A Request for Proposal (or RFP) is a strategy used by clients to find a vendor for providing a service or product. The RFP exercise is typically performed early in the procurement cycle.
They're great tools for finding a vendor to sell you a quantifiable product or service, like computers or a courier. But they're not the best way to find a creative partner for a project with a scope that is not immediately quantifiable, and which likely requires the creative process to unfold and change as project requirements do.
What is an RFP?
An RFP is generally presented by a prospective client as a document which describes the requirements for a project, and usually dictates the desired structure and format of the vendor's response. The goal is to find a single vendor that has the technical skills, requisite experience, resource availability, and pricing, to meet the needs of the project as the client understands it to be at the time.
Some of the more common reasons a client would issue an RFP to find a vendor include:
- Get the attention of various providers, soliciting cost estimates en masse. This allows the client to compare vendors with each other.
- Create a competitive landscape where vendors do their best to win a project.
- Encourage low-cost estimates by providing transparency around project requirements, and by creating a competitive environment.
- Ensure that providers create strategy for, and/or address every facet of project requirements.
- Create a sense of impartiality in an otherwise highly competitive environment.
- Find the best vendor for the job, and ultimately, create the best final product for the money.
Throughout the first part of this article I've used the term vendor to describe the company performing the service. The RFP process generally makes the assumption that the client is negotiating a vendor relationship based on perceived, quantifiable factors like price and scope of work. But for creative projects like building software applications and services, this view can be counter-productive.
In this scenario, a partnership is most often the best way to achieve creative goals. Since it's important to choose the right partner, this is where the RFP process comes in. But an RFP may not address important questions. Does (and can) the partner understand your company's needs? Can they implement the right user interface and design aesthetic for your users' needs and brand image? Their rates may be higher than some, but will they be more efficient and use fewer hours? By insisting on the lowest price, are you inadvertently creating a "hit and run" scenario? You get the picture.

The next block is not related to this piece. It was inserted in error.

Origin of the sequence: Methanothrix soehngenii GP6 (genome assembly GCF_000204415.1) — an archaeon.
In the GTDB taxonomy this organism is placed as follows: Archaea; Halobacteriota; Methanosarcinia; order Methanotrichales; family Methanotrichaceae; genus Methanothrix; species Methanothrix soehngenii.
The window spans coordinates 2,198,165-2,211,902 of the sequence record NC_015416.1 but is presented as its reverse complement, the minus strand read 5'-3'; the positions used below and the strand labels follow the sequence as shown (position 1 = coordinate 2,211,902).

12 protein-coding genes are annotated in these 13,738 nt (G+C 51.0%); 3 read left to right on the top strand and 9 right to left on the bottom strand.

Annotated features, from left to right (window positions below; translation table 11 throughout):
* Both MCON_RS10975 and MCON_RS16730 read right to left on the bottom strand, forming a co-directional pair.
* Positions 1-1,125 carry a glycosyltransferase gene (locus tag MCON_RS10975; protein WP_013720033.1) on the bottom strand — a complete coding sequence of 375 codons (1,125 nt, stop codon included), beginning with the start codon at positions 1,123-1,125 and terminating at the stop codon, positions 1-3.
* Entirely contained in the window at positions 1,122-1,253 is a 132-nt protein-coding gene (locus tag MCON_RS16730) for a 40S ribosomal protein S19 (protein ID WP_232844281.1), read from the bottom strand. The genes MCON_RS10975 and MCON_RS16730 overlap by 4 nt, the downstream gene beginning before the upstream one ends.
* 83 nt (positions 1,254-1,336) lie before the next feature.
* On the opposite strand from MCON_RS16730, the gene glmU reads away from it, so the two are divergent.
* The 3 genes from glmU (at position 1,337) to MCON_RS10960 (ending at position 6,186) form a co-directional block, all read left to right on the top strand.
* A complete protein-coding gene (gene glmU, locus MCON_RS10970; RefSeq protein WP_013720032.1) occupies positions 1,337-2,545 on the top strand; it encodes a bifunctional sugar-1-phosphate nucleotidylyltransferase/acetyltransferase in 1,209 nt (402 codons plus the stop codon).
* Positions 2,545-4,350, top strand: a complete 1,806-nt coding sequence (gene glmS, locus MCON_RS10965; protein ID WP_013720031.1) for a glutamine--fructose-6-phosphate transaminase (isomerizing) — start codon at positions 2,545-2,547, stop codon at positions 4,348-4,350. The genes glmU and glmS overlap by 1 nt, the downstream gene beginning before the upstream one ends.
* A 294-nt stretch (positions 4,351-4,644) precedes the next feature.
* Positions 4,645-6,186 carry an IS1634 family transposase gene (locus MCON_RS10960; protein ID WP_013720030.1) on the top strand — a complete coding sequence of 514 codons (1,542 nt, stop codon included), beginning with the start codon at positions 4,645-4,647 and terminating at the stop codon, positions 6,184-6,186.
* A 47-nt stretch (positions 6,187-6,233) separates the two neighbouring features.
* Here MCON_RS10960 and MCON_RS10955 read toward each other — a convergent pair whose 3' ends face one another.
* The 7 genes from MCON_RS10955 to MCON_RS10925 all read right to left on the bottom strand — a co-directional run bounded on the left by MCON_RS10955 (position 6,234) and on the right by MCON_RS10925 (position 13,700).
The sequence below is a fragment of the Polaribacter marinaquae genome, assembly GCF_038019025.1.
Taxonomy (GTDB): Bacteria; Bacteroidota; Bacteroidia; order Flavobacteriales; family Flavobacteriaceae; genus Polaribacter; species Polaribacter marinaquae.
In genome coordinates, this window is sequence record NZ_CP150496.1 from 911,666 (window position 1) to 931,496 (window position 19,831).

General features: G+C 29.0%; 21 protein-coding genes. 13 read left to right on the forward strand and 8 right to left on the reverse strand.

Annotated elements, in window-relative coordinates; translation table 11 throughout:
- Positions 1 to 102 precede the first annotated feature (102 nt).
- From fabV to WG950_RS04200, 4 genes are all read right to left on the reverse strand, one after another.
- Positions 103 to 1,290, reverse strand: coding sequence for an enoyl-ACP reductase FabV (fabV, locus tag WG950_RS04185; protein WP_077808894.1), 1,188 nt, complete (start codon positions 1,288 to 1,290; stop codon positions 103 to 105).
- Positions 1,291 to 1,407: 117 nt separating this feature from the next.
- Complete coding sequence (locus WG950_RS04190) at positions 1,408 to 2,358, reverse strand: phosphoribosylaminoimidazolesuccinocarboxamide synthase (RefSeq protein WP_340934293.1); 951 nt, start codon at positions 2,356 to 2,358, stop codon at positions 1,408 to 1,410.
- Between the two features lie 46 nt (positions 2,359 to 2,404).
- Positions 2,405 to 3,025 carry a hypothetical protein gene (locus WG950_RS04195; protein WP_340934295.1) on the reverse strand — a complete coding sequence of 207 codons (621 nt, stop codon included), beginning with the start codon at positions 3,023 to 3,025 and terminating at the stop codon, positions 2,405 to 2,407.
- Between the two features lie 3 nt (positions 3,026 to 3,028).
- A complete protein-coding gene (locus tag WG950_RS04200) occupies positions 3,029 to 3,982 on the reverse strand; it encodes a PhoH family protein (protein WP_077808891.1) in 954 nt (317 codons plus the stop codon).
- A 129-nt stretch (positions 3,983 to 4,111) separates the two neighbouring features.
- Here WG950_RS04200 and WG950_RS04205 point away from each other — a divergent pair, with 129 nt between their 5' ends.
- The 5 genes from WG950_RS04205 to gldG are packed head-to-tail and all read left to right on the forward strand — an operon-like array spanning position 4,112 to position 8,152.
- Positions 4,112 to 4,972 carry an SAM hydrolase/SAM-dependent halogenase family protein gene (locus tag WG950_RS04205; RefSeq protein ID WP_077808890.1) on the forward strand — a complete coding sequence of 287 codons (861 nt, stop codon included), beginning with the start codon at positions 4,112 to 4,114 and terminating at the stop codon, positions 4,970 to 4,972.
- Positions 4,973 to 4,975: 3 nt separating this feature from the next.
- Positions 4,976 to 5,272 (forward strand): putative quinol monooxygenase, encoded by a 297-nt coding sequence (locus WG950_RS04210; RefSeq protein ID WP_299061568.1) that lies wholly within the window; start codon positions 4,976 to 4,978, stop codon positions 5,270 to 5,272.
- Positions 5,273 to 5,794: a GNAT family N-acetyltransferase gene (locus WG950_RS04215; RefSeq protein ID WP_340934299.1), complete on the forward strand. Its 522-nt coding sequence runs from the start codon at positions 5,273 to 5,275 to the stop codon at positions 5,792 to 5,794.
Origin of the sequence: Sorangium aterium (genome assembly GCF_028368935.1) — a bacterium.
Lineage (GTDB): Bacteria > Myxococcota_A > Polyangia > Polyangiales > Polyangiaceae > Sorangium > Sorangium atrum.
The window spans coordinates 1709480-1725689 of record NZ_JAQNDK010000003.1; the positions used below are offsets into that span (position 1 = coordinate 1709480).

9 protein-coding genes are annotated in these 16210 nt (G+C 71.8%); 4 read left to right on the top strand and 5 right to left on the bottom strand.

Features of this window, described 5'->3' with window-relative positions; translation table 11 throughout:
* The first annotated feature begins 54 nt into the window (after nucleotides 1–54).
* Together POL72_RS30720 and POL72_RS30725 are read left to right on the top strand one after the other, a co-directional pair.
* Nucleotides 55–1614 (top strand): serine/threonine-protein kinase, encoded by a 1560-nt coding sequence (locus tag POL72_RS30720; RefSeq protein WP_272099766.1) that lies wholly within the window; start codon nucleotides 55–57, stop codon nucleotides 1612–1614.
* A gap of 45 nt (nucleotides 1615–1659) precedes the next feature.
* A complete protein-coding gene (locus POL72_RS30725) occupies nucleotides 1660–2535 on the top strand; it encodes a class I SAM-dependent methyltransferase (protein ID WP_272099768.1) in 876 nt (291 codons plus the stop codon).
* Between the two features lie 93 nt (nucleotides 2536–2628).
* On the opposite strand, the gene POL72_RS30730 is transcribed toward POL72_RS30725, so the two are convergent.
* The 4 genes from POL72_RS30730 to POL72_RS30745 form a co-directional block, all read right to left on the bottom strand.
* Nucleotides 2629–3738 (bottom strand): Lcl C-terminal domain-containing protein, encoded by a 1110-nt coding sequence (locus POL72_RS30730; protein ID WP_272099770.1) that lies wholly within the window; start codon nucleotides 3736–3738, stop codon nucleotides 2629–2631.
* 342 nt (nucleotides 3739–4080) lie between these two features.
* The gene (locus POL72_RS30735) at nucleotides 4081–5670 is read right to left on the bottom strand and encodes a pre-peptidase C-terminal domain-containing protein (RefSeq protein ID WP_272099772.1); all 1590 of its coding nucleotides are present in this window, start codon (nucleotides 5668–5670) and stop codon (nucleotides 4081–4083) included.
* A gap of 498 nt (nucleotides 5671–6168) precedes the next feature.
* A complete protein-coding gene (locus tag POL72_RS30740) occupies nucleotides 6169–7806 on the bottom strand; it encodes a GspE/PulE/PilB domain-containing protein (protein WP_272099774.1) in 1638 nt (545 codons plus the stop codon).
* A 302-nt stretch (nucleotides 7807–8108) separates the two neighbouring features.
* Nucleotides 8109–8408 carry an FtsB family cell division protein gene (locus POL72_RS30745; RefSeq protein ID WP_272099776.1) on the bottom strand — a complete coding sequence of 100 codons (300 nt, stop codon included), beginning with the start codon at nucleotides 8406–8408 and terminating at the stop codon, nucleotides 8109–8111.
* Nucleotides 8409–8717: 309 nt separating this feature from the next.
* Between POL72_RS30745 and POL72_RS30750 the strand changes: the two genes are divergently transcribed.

Creating a partnership has long-term rewards.
So, let's take another look at the prior rationale and draw out the flaws in creating a partnership through a traditional RFP process.
1. Get the attention of various providers, soliciting cost estimates en masse. This allows the client to compare vendors with each other.
By following a rote RFP process, the client compares the prospective partners using a process that all but guarantees they will choose the one who can write the best RFP response, not who would be the best partner; many times valuing ambiguity over substance.
A client should get to know the prospective partners through dialogue, understanding their capabilities and experience, and meeting their staff. This is much more effective, and takes far less time. How do they handle mistakes or changes in scope? Do they have a defined culture? Do they espouse core values? What's their focus? How's their client retention? What will the ongoing relationship be like? So many questions like these remain unexplored.
2. Create a competitive landscape where providers do their best to win a project.
Completing an RFP is a labor-intensive exercise. Some can take days to a week or two, and the mad dash to read, question, complete, and submit the response is often put on the back burner as other client project priorities take precedence, leaving little time to perform due diligence. Additionally, most of the time the RFP is a required process. So even if the prospective partner has creative thinkers, their enthusiasm will be tempered by corporate mandate.
If you get to know the partner up-front, it's not hard to make the decision to work together. And when you do, they need to first help you discover everything you need to know about the project and how to complete it successfully. For that matter, they can help you define what a successful project even means.